As the first bicycle trade show of 2017, Core Bike may not be bursting at the seams with huge product launches and new season bike announcements, but there’s plenty of gold to be found amongst the sand. Case in point; Hope Technology.
Back at the 2016 Eurobike show, we visited Hope Technology to get a sneak peek at a few goodies hidden in plain sight on a prototype HB.211 carbon enduro bike that they had on display in their booth. Several months later, many of those goodies have gone through the final testing phase and are now ready for production.
Hope has already made its own wide-range cassettes for a little while now, but a new ratio joins the line for those wanting a really big spread out of their 11-speed drivetrains. The 10-48t cassette is a monster, and comes pretty darn close to the range of the SRAM Eagle 10-50t cassette, albeit without having to go to a full 12-speed system. However, the Hope cassette is designed specifically for Hope rear hubs, as it uses a special freehub body to mount the cassette.
Also new are oval chainrings. Hope admitted that it hasn’t invested a whole lot of scientific testing behind oval chainrings – it’s neither for or against oval rings, but decided to introduce them into the product line as they were getting a lot of requests. The oval rings use a narrow-wide tooth profile for 1x setup, and feature a 12% ovality and a 113° clocking. If you’re into oval chainrings, you’ve now got several (colourful) options from Hope, including 104 BCD mounting and direct-mount options to suit Hope’s own cranks.
We’ve already seen the 12t jockey wheels to suit SRAM rear derailleurs, but they’re pretty, so here’s another photo of them. Oh, and we kinda like that they don’t use a narrow-wide tooth profile like SRAM’s XX-1 and X0-1 series derailleurs, which seems a little overkill from a chain retention perspective, and serves to be a sufficient surface for excess grease and dirt build up.
Another prototype product from Hope Technology that’s nearing production is the carbon handlebar. Hope will only offer one size for its carbon bar to begin with, which uses a 780mm width and a 20mm rise. Hope has invested heavily in carbon fibre production in its Barnoldswick factory, and the new carbon bars are part of an ongoing process to refine the production processes so that they can speed things up. Right now, it takes a whole day to produce just one handlebar. And Hope reckons that might be a little too long. Expect more sizes to become available once they get things moving a little quicker than that.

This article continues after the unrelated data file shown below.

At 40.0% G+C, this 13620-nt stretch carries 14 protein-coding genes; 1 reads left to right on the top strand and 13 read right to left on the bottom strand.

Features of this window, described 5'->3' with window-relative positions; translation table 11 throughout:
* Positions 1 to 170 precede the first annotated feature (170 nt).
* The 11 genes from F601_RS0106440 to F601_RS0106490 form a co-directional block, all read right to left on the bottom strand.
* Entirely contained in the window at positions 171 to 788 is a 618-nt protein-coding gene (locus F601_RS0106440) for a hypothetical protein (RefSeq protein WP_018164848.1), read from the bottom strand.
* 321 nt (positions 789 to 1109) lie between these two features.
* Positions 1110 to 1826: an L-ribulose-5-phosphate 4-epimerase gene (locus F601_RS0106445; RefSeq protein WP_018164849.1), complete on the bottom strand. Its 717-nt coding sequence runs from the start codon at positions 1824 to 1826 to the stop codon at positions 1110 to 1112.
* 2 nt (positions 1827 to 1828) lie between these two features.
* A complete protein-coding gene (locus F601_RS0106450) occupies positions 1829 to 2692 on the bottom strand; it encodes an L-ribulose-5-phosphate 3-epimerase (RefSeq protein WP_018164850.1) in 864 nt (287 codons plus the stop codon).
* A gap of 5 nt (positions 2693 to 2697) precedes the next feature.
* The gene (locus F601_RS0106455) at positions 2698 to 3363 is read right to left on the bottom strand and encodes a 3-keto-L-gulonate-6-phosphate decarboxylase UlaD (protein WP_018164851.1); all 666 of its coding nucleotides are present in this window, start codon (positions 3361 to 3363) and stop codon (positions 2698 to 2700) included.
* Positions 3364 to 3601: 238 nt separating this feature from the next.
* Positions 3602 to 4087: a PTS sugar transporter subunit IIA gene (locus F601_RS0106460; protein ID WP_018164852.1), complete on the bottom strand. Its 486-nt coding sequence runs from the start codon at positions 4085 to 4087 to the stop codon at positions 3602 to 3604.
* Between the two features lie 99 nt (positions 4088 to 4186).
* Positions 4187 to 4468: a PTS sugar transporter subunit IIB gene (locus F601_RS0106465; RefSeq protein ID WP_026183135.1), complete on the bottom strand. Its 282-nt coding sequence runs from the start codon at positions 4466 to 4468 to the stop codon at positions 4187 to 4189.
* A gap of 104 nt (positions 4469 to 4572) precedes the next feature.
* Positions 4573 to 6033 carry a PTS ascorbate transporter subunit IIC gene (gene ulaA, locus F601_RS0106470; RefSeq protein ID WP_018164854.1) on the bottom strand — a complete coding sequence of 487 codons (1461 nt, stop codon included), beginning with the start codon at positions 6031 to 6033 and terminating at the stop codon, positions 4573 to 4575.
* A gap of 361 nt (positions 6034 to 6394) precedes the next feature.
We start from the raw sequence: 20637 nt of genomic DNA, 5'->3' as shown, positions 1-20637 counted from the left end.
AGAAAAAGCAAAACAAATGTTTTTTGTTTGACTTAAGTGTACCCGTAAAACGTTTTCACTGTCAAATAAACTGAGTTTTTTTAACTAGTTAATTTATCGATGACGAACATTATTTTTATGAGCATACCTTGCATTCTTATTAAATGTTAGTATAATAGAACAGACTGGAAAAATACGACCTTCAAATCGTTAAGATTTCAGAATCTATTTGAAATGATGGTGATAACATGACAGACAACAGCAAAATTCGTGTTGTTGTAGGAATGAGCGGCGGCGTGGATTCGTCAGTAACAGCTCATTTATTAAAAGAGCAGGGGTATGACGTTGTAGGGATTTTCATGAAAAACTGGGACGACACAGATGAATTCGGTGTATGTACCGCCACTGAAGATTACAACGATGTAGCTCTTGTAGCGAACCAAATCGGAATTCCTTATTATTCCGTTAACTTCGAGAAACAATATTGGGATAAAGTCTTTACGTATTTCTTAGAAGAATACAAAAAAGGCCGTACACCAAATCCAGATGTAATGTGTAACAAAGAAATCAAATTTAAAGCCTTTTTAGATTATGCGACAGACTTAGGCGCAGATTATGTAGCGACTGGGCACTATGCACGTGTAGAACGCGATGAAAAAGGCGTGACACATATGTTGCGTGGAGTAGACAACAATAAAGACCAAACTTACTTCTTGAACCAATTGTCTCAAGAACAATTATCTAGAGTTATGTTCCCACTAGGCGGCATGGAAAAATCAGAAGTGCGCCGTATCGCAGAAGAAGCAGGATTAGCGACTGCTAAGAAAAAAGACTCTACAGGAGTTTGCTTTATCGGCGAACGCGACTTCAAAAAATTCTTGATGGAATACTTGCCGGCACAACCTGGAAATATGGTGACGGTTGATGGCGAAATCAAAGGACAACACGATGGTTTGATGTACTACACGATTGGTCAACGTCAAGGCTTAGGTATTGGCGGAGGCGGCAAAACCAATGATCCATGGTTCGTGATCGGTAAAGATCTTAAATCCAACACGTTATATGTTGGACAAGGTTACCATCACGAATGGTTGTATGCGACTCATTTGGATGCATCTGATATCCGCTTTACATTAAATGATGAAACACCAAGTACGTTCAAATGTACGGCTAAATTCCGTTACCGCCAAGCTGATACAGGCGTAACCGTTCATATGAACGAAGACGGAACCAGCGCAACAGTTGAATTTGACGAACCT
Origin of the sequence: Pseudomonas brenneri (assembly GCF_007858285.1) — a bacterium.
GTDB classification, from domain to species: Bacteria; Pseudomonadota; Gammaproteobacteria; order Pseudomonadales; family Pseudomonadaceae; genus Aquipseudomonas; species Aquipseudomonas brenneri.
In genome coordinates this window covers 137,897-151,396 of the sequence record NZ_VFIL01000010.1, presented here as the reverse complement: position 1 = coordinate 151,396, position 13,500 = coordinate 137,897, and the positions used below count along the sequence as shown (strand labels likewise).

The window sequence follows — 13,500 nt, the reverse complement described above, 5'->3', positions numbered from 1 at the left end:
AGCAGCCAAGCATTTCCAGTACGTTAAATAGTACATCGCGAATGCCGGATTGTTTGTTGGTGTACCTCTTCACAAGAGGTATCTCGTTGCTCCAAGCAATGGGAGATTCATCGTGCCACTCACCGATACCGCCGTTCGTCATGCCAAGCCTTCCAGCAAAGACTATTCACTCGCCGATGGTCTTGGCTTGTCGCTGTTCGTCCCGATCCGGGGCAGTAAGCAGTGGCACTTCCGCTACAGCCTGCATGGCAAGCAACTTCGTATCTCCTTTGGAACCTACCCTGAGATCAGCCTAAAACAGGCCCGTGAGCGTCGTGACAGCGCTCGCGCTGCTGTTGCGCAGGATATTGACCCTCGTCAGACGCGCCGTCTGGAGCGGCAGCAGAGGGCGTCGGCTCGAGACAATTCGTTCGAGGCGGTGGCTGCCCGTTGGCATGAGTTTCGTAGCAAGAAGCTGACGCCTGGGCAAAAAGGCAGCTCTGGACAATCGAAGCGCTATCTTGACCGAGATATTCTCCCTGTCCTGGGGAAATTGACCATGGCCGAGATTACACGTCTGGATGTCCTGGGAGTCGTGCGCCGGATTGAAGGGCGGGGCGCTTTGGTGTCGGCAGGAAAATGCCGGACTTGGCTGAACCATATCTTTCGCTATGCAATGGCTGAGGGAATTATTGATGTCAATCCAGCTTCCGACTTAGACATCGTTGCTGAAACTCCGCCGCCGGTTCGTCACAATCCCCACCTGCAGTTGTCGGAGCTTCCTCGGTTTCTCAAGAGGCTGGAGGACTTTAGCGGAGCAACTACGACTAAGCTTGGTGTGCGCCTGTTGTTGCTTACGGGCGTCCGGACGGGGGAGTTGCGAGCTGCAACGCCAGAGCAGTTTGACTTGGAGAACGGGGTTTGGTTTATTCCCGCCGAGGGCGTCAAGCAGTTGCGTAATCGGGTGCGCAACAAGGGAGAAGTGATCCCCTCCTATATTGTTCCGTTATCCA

And finally, THAT HB.211 superbike. The bike that we had an exclusive first look of back in March of 2016 is a little closer to production than Hope first let on. Initially reported as just a prototyping project, Hope has since revealed that the HB.211 will go into production, and we’re likely to see availability as soon as the end of this year. There will be Larges and X-Large frames first, followed by Mediums and Smalls. Here are some of the basic geo specs;
- 65.5° head angle
- 74° seat angle
- 416mm reach (medium size)
- 340mm BB height
- 435mm rear centre
According to Hope, the HB.211 will only be sold as a complete bike. They don’t have prices finalised yet, but for the Ohlins-equipped beast that you see here that’s dripping with Hope components and a RockShox Reverb dropper post, it’ll be around the £8500 mark. Because of the proprietary rear hub and bottom bracket system, Hope won’t be looking to sell this as a standalone frame. So don’t ask!
After pressing a little further, it sounds as though this won’t be the last mountain bike we see from Hope. As production methods progress, there may be some future opportunities on the HB.211 frame, and potentially a shorter-travel 110/120mm 29er trail bike. Which sounds damn fine indeed.
Whilst hanging out and drooling all over the Hope booth, we shot a video with Hope’s main marketing man, Alan Weatherill, who gave us a tour of some of the new products that’ll be hitting the trails very soon. Enjoy!
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